Today’s deadline for a group of Caltrans tenants, a number of whom live in South Pasadena, to respond to the State agency’s offer to purchase its surplus, residential properties at an “affordable price” was extended by one month Tuesday evening as a result of negotiations with State Senator Anthony Portantino’s office.
Since issuing letters of eligibility to tenants one month ago, Caltrans has received five letters, all written by South Pasadena residents, alleging the steps taken to determine the proposed sales price violated California state code.
“[The deadline extension] is a small victory, and will allow the Caltrans tenant groups time to consider their litigation options,” Christopher Sutton, an attorney who has represented tenants associations for decades, said Wednesday.
In a letter signed by the deputy district director for the agency’s Los Angeles branch on Jan. 31, Caltrans informed 11 South Pasadena tenants that they were eligible to purchase their properties, but for no lower than the original acquisition price adjusted for inflation. For these low- or moderate-income residents, that means an unfeasible monthly housing payment, Sutton explained.
Pursuant to state statute set by the 1979 Roberti Law, housing must be sold at an affordable price to low and moderate income families. Caltrans calculated this affordable price using a formula that assumes 25 percent of a family’s monthly income will go toward housing expenses.
However, Caltrans claimed in its letter that, under state law, the “minimum price” at which it can sell a house is the original purchase price adjusted for inflation. According to the agency’s own admission, this “minimum price” in some cases may be higher than the affordable price it determined a tenant can pay.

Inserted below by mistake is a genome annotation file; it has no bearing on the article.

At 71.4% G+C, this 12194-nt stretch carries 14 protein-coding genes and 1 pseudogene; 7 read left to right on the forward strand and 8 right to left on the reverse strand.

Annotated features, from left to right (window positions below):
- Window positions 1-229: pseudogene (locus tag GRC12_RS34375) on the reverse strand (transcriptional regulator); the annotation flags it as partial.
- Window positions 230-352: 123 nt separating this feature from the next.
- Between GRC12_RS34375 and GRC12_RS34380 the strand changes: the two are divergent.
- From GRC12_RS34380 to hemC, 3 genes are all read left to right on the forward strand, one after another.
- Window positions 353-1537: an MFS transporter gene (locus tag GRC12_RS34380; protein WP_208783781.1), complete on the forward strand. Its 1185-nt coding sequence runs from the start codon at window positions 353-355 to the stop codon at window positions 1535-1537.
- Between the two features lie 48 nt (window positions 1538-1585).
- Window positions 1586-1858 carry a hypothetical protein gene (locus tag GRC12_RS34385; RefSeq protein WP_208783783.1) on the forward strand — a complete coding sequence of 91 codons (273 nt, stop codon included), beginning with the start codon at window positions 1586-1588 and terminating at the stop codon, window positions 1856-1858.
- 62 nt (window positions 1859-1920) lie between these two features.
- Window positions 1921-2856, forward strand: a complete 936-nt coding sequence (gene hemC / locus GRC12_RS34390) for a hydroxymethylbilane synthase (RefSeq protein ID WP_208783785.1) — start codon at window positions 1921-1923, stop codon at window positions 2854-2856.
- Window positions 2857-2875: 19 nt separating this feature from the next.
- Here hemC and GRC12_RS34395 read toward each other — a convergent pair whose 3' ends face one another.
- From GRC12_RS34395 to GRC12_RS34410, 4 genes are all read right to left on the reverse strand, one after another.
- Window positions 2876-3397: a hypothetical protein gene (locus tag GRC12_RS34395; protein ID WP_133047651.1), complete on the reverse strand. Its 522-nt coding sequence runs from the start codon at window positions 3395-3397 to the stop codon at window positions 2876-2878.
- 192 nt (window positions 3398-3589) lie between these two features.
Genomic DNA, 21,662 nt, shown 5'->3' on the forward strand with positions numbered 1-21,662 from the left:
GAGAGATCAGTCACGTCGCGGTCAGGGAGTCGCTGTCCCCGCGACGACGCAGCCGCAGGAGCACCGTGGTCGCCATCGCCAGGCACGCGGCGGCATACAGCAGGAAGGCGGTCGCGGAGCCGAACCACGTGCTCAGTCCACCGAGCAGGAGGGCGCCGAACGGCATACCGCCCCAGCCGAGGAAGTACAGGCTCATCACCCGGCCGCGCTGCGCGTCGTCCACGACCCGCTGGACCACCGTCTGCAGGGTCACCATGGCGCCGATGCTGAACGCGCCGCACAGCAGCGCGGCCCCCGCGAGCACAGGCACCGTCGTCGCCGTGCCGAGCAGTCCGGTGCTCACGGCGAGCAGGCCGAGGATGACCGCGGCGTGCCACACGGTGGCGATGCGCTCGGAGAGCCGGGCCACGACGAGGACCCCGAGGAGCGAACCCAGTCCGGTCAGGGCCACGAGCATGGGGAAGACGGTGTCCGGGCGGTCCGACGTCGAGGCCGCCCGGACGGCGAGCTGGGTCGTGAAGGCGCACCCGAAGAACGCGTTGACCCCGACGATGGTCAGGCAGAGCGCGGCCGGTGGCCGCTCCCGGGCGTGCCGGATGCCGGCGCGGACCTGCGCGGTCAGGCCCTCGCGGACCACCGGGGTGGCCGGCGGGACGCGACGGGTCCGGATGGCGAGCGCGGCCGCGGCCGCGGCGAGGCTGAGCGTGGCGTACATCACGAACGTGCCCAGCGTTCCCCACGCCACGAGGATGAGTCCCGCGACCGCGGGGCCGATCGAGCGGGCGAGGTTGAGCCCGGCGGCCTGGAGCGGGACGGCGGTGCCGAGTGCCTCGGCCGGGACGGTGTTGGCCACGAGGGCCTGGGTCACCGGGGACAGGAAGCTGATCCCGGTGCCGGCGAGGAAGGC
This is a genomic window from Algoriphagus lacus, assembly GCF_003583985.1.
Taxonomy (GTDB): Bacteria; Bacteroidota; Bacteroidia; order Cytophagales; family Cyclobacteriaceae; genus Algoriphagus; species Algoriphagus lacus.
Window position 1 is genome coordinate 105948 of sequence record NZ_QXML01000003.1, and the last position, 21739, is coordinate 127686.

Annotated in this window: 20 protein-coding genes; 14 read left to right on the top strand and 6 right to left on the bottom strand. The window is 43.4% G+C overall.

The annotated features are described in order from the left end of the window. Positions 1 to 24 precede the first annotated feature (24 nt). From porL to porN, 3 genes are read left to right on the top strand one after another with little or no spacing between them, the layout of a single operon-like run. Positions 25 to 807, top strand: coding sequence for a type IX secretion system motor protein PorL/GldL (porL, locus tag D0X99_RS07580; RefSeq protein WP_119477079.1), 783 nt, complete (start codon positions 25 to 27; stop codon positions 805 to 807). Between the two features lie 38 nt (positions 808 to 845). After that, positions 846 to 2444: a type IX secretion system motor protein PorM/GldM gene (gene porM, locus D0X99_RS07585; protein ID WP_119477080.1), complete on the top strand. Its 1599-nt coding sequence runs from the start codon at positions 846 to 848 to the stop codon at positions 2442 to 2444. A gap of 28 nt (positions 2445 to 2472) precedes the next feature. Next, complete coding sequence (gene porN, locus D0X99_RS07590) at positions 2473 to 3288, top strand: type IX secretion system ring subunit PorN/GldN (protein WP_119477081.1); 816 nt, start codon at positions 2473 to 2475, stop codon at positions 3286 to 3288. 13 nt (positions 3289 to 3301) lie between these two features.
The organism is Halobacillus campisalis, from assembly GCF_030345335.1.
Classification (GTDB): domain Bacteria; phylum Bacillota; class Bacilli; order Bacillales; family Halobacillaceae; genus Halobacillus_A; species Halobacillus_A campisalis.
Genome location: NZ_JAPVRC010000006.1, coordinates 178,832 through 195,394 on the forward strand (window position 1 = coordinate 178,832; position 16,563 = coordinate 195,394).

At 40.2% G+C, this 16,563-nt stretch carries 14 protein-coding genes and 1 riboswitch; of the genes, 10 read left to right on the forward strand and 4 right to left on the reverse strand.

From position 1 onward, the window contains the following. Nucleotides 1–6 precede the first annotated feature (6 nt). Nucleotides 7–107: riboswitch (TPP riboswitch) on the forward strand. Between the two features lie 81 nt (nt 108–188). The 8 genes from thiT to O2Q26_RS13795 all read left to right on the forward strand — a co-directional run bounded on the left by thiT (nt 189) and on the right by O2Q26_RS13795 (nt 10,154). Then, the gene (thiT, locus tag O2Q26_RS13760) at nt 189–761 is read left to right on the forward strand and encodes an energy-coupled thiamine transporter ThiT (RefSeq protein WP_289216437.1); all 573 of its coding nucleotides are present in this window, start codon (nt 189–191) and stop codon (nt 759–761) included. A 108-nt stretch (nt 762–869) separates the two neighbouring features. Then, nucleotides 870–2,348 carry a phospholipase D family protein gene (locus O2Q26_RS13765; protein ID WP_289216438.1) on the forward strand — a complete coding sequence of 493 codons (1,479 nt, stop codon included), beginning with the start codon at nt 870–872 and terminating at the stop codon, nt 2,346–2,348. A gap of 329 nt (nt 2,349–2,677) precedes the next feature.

Sutton finds the adjustment and waiver request in violation of existing statute. Specifically, Sutton points to 54237 Sec. (b).
“We are hoping Caltrans will not do this,” Sutton said at last Wednesday’s City Council meeting, speaking about the decision to apply inflation adjustments, “because it effectively renders these properties unaffordable for everyone and essentially undercuts the entire purpose of the Roberti Law regarding these tenants, some of whom have lived in these houses for 50 years.”
Sutton went on to say that tenants have “suffered through Caltrans’ intimidation, lack of building maintenance, and health hazards,” and “have been waiting for this moment to purchase the properties they live in for a long time.”
Caltrans explained its inflation adjustment as a necessary step to “recapture its original purchasing power,” according to a FAQ document provided along with the Jan. 31 letter. The agency used the California Consumer Price Index to make the adjustment. “In all cases,” the FAQ response continues, “the [price after inflation adjustment] is well below fair market value.”
Sutton estimates the adjustments resulted in increasing the price of housing by “500 or 600 percent.”
Caltrans has estimated that its average offering price is around 20 percent of fair market value.
Sutton also questioned the agency’s inclusion of a waiver tenants must sign in purchasing the property, a waiver that would relinquish their right to sue under any circumstances regarding Caltrans’ actions during the purchasing process. “Why would Caltrans ask tenants to sign this?” Sutton asked.
The City of South Pasadena’s Chief Financial Analyst Margaret Lin said Tuesday the City had informed Caltrans of the concerns and that the agency responded by assuring the City that the proposed sales prices were well under fair market value. Lin said the City did not send a letter to Caltrans, as Sutton had requested at the Council meeting, asking the agency to restructure its offers. At the time of Lin’s comments, today’s deadline had not been extended.
“We are hopeful Caltrans will listen to reason and respect the law,” Sutton said Wednesday.
The properties up for sale are to be some of the first in a round of sales by Caltrans of some 400 houses in the Pasadena, South Pasadena and El Sereno areas.